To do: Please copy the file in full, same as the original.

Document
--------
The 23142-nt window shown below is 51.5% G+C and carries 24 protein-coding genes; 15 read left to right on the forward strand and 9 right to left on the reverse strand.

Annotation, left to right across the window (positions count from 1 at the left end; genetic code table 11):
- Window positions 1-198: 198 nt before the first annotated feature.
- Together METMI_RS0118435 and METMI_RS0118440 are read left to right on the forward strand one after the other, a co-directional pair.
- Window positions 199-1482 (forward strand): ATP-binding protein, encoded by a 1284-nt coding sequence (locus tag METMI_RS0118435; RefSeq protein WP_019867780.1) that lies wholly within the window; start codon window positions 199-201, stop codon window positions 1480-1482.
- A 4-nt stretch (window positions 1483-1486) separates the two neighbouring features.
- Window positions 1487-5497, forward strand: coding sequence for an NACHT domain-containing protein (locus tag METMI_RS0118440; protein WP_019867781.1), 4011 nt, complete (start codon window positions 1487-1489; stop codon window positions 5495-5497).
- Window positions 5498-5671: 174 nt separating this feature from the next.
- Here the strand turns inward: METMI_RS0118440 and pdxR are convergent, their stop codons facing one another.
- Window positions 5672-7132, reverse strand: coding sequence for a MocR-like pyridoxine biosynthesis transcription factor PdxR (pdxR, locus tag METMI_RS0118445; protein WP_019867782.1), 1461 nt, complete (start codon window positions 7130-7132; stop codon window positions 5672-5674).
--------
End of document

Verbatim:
The 23142-nt window shown below is 51.5% G+C and carries 24 protein-coding genes; 15 read left to right on the forward strand and 9 right to left on the reverse strand.

Annotation, left to right across the window (positions count from 1 at the left end; genetic code table 11):
- Window positions 1-198: 198 nt before the first annotated feature.
- Together METMI_RS0118435 and METMI_RS0118440 are read left to right on the forward strand one after the other, a co-directional pair.
- Window positions 199-1482 (forward strand): ATP-binding protein, encoded by a 1284-nt coding sequence (locus tag METMI_RS0118435; RefSeq protein WP_019867780.1) that lies wholly within the window; start codon window positions 199-201, stop codon window positions 1480-1482.
- A 4-nt stretch (window positions 1483-1486) separates the two neighbouring features.
- Window positions 1487-5497, forward strand: coding sequence for an NACHT domain-containing protein (locus tag METMI_RS0118440; protein WP_019867781.1), 4011 nt, complete (start codon window positions 1487-1489; stop codon window positions 5495-5497).
- Window positions 5498-5671: 174 nt separating this feature from the next.
- Here the strand turns inward: METMI_RS0118440 and pdxR are convergent, their stop codons facing one another.
- Window positions 5672-7132, reverse strand: coding sequence for a MocR-like pyridoxine biosynthesis transcription factor PdxR (pdxR, locus tag METMI_RS0118445; protein WP_019867782.1), 1461 nt, complete (start codon window positions 7130-7132; stop codon window positions 5672-5674).